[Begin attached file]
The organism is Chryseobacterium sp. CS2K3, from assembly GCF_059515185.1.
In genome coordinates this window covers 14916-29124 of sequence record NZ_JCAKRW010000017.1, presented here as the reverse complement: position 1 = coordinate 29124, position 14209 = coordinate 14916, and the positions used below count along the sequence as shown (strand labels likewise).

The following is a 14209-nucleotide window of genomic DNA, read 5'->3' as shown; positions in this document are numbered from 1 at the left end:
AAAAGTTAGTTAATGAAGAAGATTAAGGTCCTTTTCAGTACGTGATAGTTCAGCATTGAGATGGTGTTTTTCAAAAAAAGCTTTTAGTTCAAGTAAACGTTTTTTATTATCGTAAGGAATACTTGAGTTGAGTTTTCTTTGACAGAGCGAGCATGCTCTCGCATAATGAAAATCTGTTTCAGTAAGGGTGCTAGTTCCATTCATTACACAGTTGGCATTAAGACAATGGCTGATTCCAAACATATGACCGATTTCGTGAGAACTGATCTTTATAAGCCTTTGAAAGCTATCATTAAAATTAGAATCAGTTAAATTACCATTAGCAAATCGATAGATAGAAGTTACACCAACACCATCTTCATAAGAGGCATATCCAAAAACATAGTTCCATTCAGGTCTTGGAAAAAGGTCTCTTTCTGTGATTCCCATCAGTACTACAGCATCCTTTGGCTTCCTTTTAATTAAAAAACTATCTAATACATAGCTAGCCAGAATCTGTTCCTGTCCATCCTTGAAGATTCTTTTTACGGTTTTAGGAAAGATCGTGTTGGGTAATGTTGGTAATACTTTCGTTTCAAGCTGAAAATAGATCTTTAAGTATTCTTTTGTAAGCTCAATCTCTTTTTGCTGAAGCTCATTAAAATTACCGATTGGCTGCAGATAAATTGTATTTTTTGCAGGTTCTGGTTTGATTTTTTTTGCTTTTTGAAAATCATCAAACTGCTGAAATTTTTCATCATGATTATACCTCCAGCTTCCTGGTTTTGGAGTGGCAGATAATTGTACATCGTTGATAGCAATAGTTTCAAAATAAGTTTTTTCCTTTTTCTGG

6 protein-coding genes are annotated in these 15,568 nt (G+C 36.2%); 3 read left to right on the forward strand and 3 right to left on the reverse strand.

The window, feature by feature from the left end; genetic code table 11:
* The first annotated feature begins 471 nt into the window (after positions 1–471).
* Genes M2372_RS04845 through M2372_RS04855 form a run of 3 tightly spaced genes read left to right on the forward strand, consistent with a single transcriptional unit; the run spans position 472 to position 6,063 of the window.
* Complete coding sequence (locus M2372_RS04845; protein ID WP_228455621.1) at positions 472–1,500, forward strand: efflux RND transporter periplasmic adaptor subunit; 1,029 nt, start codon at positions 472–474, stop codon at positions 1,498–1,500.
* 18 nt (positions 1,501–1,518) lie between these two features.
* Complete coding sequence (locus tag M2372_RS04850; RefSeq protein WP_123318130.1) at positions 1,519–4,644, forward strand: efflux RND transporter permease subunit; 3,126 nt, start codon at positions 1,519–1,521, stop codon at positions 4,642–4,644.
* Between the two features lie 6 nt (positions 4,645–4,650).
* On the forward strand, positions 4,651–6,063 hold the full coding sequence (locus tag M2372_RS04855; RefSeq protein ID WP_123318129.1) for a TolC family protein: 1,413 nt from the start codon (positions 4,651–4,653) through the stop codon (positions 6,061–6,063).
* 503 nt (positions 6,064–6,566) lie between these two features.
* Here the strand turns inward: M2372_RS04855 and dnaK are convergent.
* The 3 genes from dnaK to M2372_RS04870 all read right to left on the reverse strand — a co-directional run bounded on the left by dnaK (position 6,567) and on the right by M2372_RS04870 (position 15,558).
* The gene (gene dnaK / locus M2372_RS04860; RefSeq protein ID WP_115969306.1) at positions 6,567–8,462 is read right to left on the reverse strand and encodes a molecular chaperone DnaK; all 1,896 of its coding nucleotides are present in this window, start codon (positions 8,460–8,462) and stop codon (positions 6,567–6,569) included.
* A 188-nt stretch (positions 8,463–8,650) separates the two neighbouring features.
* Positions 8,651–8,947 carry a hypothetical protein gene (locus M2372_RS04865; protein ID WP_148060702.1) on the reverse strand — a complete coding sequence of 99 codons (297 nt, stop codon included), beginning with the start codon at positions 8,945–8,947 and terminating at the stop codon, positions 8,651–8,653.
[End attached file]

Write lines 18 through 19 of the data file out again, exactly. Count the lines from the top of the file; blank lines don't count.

* A 188-nt stretch (positions 8,463–8,650) separates the two neighbouring features.
* Positions 8,651–8,947 carry a hypothetical protein gene (locus M2372_RS04865; protein ID WP_148060702.1) on the reverse strand — a complete coding sequence of 99 codons (297 nt, stop codon included), beginning with the start codon at positions 8,945–8,947 and terminating at the stop codon, positions 8,651–8,653.